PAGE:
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China & 3 EU nations still helping finance Putin’s Ukraine war. Finnish study explains how

Data collected by Centre for Research on Energy & Clean Air shows while Russia has become India’s '2nd biggest' oil source, China & Germany are its primary importers of fossil fuels.

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New Delhi: For the first hundred days after Russia invaded Ukraine on 24 February, China, Netherlands, Germany and Italy continued to be the biggest importers of fossil fuels from Russia, thereby acting as the primary financiers for Putin’s war, new findings by a think tank has revealed.

While Russia has become India’s “second-biggest” oil source since the start of the war in Ukraine, following its $25 per barrel discount to India and supply chain disruptions since the war, data collected by the Finnish think tank, the Centre for Research on Energy and Clean Air (CREA), also shows that India has been Russia’s eighth largest importer of fossil fuels, at 3.4 billion euros worth of imports since the beginning of the war.

Meanwhile, China and Germany rank as Russia’s primary importers of fossil fuels, at 12.6 billion and 12.1 billion euros, respectively, according to the CREA data. Italy and Netherlands come next, with 7.8 billion euros worth of imports each, with Turkey not too far behind at 6.7 billion. As a whole, 61 per cent of Russia’s fossil fuel exports between 24 February and 3 June went to the European Union, the CREA report added.

The findings are significant, because Russia has heavily relied on international customers of its natural resources to finance the continuation of its offensive in Ukraine. As reported by Newsweek in May, Russia has been spending an estimated a little over 350 million euros per day on the war, while its total fossil fuel export revenue over the hundred days amounts to 93 billion euros.

While China’s large imports appear consistent with the President Xi Jinping government’s expressed positions on Sino-Russian relations and the Ukraine war, the 61 per cent import figure is especially damning for the European Union, since it has been attempting to completely wean off from its historical reliance on Russian resources since the beginning of the war in Ukraine.


Also read: Russia-Ukraine war pushes Germany to shed fiscal prudence, country doubles defence budget


Europe’s fuel dependence on Russia

While the Union has agreed to ban 90 per cent of Russian oil imports by the end of 2022, German news website Der Spiegel has revealed how the European Commission (the executive arm of the EU) is well short of its announced targets so far, with European Parliament member Jens Geier predicting that the EU will, best case scenario, only reduce fuel imports from Russia by half by the end of the year.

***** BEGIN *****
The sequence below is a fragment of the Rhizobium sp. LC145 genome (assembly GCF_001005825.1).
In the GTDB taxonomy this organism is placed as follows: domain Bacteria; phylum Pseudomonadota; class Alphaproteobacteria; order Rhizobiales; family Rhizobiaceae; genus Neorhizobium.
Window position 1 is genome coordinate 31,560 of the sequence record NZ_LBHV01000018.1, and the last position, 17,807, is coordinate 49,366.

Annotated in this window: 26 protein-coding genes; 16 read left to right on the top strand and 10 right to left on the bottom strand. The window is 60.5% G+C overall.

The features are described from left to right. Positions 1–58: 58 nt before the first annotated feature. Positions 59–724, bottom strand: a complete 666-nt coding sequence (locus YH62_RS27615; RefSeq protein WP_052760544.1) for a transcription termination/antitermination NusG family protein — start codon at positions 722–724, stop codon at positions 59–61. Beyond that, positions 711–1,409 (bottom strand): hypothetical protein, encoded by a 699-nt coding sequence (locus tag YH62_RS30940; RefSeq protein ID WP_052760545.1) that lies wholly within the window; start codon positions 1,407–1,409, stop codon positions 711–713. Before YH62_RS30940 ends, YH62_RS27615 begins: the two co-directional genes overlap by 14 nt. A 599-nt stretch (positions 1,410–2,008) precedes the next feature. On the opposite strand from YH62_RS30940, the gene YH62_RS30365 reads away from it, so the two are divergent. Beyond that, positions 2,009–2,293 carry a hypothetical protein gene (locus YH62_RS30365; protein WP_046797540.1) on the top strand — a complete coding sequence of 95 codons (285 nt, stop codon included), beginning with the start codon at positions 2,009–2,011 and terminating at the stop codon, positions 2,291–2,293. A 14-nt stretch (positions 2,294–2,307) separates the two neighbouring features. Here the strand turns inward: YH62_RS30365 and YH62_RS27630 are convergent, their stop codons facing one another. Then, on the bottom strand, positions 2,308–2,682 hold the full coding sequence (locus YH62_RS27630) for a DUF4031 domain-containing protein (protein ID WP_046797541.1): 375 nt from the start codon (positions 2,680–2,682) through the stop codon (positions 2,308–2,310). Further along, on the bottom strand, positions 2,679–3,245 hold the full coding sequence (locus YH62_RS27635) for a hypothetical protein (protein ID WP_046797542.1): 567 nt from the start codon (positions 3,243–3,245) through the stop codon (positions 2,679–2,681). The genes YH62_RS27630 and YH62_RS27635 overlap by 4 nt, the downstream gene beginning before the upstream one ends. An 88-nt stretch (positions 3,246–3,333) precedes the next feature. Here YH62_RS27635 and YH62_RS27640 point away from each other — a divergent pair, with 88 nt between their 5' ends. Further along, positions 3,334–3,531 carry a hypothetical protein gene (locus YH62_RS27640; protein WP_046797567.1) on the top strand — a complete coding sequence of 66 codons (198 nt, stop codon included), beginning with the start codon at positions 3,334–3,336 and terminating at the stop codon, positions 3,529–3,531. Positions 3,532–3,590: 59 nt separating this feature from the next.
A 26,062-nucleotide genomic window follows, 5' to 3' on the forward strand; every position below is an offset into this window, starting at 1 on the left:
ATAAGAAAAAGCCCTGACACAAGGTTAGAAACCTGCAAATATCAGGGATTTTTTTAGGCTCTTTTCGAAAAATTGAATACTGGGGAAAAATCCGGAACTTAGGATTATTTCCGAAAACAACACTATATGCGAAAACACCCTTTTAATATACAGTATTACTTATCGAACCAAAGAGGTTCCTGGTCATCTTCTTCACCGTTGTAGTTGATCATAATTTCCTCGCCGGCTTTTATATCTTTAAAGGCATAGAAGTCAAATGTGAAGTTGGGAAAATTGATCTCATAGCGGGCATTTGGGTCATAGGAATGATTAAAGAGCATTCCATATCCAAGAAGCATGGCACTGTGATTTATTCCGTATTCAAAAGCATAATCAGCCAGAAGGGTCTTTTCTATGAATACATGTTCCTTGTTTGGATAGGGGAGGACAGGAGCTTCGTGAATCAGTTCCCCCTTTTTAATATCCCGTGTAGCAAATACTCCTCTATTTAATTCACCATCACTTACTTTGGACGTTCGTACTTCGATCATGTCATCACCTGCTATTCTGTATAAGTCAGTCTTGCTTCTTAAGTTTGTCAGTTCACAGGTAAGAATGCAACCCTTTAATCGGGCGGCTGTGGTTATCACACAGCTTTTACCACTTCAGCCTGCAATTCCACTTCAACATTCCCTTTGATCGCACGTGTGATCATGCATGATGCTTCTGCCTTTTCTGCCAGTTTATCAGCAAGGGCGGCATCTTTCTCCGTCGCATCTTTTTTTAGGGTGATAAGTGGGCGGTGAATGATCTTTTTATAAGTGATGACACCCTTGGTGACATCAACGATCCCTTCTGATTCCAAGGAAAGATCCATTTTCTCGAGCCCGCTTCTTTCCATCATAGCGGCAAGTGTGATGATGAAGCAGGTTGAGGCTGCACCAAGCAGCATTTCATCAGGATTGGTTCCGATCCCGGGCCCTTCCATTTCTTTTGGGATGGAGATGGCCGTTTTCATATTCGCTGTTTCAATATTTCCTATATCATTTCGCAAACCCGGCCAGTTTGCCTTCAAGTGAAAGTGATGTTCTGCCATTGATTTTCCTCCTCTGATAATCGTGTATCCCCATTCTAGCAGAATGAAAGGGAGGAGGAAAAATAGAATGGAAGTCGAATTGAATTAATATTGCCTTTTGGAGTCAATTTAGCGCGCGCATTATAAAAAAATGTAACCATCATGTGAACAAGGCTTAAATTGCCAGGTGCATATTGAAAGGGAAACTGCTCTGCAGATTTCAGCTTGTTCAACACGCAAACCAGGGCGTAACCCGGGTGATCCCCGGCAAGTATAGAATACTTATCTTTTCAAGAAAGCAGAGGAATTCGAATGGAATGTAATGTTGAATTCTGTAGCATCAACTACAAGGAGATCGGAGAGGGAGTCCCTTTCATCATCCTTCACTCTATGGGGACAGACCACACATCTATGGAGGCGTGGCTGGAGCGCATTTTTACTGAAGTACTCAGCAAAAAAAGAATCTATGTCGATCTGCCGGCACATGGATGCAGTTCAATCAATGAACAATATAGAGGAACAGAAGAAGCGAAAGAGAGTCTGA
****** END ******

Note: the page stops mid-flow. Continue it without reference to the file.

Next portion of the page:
Not only are essential storage facilities in Germany and Italy continuing to rely on Russia’s natural gas company Gazprom to maintain supplies, but according to CREA data, European tankers — especially those from Greece — remain the majority transporters of Russian oil to its more distant international markets.

“Strong sanctions against tankers transporting Russian crude would significantly limit the scope for this kind of rerouting of Russia’s exports. In April-May, 68 per cent of deliveries of Russian crude oil were made with ships owned by EU, UK and Norwegian companies, with Greek tankers alone carrying 43 per cent. For deliveries to India and the Middle East, the share was even higher at 80 per cent. 97 per cent of the tankers were insured in just three countries, UK, Norway and Sweden,” CREA added.

India, however, did still emerge as a significant importer of Russian fossil fuels, making up 18 per cent of Russia’s exports, with the Jamnagar refinery being the primary beneficiary, as well as the biggest source of re-exporting.

“More than half of the refined oil deliveries from Jamnagar go outside of India. Approximately 20 per cent of exported cargoes left for the Suez canal, indicating that they were heading to Europe or the U.S. We identified shipments to the United States, France, Italy and the UK,” claimed CREA.

India’s role further exposes the long road the EU has to take for energy independence, or at least, alternatives to Russian fossil fuels.

“For Europe’s political independence, gas in storage in the countries most dependent on Russian gas is much more important than gas in countries that can be supplied sufficiently from the West during winter. European coordination is therefore needed to ensure that the anyway asymmetric hardship is not exacerbated by rich western countries securing all the gas and leaving the most dependent countries more vulnerable,” a report by the Belgian think tank, Bruegel, has observed.

(Edited by Poulomi Banerjee)


Also read: Buying Russian oil is ruble wise but rupee foolish. It bloodies India’s hands


 

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